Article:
The business world has been buzzing from the phrase “Big Data” for years. Marketing around the term makes it seem like a magical phrase that can solve any problem just as long as we have enough data. However, even though we can store petabytes of data, it does us little good if we don’t have some way to let that data tell us a story and allow us to ask questions of that story. This is the benefit of data visualization. Below are three essential techniques for getting the most from your data.
Show Me the Numbers
A phrase I constantly hear is “I just want to see the numbers.” To demonstrate this approach, we’ll use a sample data set (below) and look at the image of Contributor Percentage Rate broken out by App, Contributor, and Category. Looking at this image, can you identify how many are below a 25% acceptance rate?
NB: All data displayed in this post is fictional, generic, Tableau-provided data
How many were you able to count? Was that too fast? Didn’t have enough time to check every column and row?
Now check out a different visualization of the same data.
Looks like Emily is the only Contributor below a 25% acceptance rate and it’s in the “Fashion” category. Sorry Emily, but we’re going to need you to step up your fashion game.
Why is it so hard to read all of that text? Our eyes have to scan each individual row and column and do a quick yes or no before moving on. We can perform this task but it’s not very efficient. A lot of mental gymnastics have to take place in order for our brains to digest so much information.
When provided a data visualization layer instead of raw text, our brains are able to see differences in shapes, colors, and sizes much more efficiently, making outliers pop off the page.
So instead of making reports that are full of nothing but numbers and text it’s much more effective to let our data tell its story using visuals.
The Forgotten 10%
Color is an important element of data visualization. But when using color to communicate information we need to be careful that all actionable items are fully accessible to the widest audience possible, especially those affected by color blindness.
In this visualization we see the length of the bars as the sales of each category and the color of the bar represents the amount of profit. This is how someone with deuteranopia or red/green color blindness would see a visualization.
See anything in there that is at negative profit?
How about now?
A world of difference. Around 90% of us can see this chart and immediately see that the “Tables” category is a problem and it’s losing us money, but the remaining 10% of the population are color blind in a way that makes these reds and greens very muted or even appear black. They’ll miss this important information about this category.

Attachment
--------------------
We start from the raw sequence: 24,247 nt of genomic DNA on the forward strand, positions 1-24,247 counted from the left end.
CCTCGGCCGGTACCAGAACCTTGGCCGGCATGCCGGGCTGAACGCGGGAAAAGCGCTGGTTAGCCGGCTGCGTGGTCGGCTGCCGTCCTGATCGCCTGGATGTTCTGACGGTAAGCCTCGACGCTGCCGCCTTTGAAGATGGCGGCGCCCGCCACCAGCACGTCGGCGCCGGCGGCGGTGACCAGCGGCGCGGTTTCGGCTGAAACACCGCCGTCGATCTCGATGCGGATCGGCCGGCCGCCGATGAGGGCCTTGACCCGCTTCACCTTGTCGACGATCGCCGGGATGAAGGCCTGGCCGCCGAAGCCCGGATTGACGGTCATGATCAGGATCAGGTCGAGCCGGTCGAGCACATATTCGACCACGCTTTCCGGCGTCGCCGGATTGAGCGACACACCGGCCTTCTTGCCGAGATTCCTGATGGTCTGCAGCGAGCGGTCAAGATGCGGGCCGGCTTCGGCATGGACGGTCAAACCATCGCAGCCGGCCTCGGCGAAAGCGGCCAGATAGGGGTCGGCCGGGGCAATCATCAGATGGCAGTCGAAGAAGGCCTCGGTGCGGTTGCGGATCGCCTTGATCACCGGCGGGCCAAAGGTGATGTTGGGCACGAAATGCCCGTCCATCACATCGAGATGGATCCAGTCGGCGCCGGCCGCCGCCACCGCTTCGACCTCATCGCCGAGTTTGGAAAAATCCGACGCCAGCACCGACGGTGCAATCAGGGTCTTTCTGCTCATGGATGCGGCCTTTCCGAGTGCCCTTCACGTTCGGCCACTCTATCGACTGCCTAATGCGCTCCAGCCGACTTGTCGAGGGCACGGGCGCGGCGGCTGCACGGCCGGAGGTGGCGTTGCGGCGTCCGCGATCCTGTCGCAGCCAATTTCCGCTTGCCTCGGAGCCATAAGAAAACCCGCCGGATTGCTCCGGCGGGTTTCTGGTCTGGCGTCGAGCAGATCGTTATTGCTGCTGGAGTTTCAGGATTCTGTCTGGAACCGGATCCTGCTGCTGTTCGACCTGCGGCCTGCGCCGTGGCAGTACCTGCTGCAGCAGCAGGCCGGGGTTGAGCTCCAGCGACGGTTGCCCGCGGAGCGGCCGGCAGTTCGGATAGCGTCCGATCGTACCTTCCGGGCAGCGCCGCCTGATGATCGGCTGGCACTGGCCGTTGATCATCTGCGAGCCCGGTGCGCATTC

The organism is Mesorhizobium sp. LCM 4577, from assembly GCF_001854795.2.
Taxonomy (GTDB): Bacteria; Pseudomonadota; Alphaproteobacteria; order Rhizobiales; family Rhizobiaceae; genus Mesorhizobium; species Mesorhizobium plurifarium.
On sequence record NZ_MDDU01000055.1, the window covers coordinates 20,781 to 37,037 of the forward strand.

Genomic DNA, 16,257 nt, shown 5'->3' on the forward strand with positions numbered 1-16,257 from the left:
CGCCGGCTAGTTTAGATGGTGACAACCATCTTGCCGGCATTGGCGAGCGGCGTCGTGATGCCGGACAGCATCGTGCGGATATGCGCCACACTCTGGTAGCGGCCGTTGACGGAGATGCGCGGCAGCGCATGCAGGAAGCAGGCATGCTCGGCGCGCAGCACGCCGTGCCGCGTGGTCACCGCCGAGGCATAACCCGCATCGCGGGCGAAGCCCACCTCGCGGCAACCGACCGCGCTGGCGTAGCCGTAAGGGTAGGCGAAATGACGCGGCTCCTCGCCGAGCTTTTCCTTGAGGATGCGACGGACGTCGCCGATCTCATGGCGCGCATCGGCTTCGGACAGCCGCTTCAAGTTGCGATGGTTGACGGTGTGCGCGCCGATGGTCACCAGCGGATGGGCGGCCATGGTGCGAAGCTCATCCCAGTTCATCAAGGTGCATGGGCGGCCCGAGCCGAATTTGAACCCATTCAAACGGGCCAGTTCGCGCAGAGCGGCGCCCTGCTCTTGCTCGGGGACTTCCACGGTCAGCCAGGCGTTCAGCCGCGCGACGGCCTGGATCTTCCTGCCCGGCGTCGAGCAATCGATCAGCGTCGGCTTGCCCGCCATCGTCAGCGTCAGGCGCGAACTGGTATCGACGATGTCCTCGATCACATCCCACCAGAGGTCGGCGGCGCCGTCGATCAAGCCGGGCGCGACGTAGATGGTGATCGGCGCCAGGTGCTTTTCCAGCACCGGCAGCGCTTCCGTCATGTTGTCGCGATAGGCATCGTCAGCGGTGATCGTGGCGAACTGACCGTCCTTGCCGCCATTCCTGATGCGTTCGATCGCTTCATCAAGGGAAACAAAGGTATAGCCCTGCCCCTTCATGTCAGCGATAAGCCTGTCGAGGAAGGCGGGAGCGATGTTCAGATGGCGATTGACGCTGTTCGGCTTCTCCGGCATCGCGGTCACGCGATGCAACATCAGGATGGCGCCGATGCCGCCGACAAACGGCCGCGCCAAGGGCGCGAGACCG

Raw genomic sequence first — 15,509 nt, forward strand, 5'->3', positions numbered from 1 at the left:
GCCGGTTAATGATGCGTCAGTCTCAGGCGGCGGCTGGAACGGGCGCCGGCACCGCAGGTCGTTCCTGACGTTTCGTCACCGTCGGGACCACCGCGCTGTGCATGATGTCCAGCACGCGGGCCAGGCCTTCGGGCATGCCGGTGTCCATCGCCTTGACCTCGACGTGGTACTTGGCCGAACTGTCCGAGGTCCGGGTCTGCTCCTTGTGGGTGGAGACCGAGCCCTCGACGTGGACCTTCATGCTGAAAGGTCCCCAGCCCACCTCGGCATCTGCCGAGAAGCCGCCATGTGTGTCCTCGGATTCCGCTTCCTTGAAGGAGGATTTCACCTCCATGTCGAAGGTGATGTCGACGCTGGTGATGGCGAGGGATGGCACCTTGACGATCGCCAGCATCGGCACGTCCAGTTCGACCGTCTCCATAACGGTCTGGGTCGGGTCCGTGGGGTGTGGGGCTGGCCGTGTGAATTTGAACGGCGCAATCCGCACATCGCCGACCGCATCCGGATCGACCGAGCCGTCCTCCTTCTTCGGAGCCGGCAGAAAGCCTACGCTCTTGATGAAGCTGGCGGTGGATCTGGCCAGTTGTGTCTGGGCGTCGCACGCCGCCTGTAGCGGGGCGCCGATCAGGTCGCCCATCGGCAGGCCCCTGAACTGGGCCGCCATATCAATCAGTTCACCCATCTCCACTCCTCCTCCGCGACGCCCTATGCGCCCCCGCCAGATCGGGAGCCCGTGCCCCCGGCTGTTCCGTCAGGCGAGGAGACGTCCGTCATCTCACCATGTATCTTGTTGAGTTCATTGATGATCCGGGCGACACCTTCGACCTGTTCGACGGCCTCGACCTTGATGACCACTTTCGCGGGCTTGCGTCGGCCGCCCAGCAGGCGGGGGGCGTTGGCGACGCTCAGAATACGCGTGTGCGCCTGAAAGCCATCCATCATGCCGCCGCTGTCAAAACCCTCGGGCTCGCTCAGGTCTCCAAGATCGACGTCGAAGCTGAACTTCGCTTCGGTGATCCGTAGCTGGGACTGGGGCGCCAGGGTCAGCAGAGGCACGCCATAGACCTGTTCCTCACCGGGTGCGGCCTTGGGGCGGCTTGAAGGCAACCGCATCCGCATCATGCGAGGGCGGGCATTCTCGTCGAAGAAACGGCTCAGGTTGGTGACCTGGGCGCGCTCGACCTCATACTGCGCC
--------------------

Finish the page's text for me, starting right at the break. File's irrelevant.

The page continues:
It’s essential to take this subset of the population into consideration when we are encoding by color. The best way around this issue is to use color-blind-friendly palettes like blue/orange instead of green/red:
This palette still keeps that cool/warm diverging scheme but a lot more people will be able to decipher the information easily.
Try not to use green and red colors in your visualizations to convey good/bad because our color blind friends need to be included.
Pie Charts and Why You Should NEVER Use Them
Which category has the most sales?
Even if you looked at the legend for the appropriate color and came back to the pie chart, it’s still incredibly difficult to make this call based on the visual information you’re given. Why is that? It’s all about how our brains are wired. Humans have a really difficult time comparing things in an arc.
What if we just applied labels to this visualization? That would just add unneeded clutter to our screen making it even harder to understand the visuals.
What would be a better way of communicating this story to our audience? We can take this same information and communicate it in a way that our audience will get the point right away and be confident of what the data is telling them.
Now which category has the most sales?
We didn’t even need to sort this or add “Percent of Total Sales” as a header like the visualization is showing in order to see that the bar for “Telephones and Communications” is slightly longer than “Office Machines.”
A good data visualization is simple, clear, and concise. As Shakespeare wrote, “brevity is the soul of wit.”
By using symbols instead of numbers where appropriate, readers can more easily compare figures. Preferring blue/orange to green/red allows those with deuteranopia to view visualizations easily. And there’s usually a simpler and more concise way to display data than with a pie chart. Our data has a story to tell—we just need to let it do so, by using the right tools.